Out in the field, you can see whether there is a problem with the herd. Aggressive herd-mates are one of the most common reasons that kicking might occur. Some bossy horses have a history of using kicking to try to show dominance, and they must be trained.
You can reprimand your horse to discourage them from kicking. A tap with a crop on its hindquarters can be effective if done straight away. In other cases, a tug of the lead shank may work better.
How to Avoid Being Kicked
Safety has to be an absolute priority when it comes to working with horses, and that includes knowing how to avoid being kicked.
Whatever your relationship may be with the horse, watch out for where you are standing. In particular, try your best to steer clear of the hind legs. With playful horses, turn their face towards you as you remove their halter or shank and step backward as you exit the space.
Hierarchy is hard to establish if a horse has spent years dominating the riders and trainers around it, so working with a professional to help you is highly recommended.
What to Look Out For
Body language is absolutely crucial in helping you decipher any behavioral issues that could lead to kicking. In horse training, kicks may seemingly come out of nowhere. But more often, there has been some earlier indication of the horse's mood.
For example, pinned ears indicate frustration or fear. When a horse senses a threat, it will try and move away from the danger and may subsequently raise its hind legs.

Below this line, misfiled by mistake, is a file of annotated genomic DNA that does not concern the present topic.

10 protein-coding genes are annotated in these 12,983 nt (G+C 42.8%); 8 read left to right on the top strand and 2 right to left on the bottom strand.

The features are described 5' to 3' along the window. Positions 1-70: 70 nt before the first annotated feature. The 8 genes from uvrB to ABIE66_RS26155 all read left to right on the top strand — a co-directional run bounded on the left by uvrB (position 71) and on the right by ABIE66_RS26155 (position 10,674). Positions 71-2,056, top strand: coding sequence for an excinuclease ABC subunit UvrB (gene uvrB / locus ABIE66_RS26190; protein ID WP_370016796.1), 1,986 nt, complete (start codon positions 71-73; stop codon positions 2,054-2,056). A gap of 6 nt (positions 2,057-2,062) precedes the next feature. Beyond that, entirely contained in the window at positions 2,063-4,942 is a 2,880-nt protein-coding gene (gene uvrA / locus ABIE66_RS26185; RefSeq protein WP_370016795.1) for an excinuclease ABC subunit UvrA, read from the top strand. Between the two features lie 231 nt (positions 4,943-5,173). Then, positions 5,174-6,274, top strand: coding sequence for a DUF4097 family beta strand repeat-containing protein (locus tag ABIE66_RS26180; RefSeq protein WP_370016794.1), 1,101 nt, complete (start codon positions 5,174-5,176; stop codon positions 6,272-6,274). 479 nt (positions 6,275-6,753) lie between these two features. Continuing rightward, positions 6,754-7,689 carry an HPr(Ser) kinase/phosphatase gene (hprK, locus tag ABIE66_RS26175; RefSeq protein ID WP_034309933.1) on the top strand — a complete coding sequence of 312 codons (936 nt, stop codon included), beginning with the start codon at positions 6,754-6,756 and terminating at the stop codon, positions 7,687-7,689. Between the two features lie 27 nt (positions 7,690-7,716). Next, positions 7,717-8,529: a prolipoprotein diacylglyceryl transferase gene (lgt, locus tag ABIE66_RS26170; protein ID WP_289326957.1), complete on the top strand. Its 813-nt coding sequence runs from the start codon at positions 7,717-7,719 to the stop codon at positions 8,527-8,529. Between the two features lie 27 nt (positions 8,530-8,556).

When a horse is annoyed, you'll usually see head flipping, lunging forward, pinned ears, and a slightly different body language combination which is apparent when you are with the horse.
Should I Try Kicking Chains?
Physical tools can help you handle this behavior. For example, kicking chains, which are tied between hind legs, become a sort of horse training method. The idea is that when the horse kicks, the chain attached between its hind-leg will now hit its own legs. Over time, this repeated pattern may teach the animal not to kick.
However, in reality, you should only use kicking chains cautiously. This is because they do not solve the root problem affecting your horse. There is often a simple reason why they are kicking, such as hunger or discomfort. Kicking chains will discourage the behavior, but then the horse will lose a way of communicating issues.
It is also the case that kicking chains sometimes create a new problem. They can cause further damage if the horse tries to run away from the pain while still chained at the legs.
Time to Ride
Kicks are used as a way to communicate, but this behavior brings significant risk to themselves, other horses, and their caregivers.
However, with good horse care and training, you can identify behavioral issues and get to the root of what's causing the kicking.
Hiring a professional horse trainer to help with kicking is recommended. An expert can help mitigate the risks involved and help you work with more stubborn horses.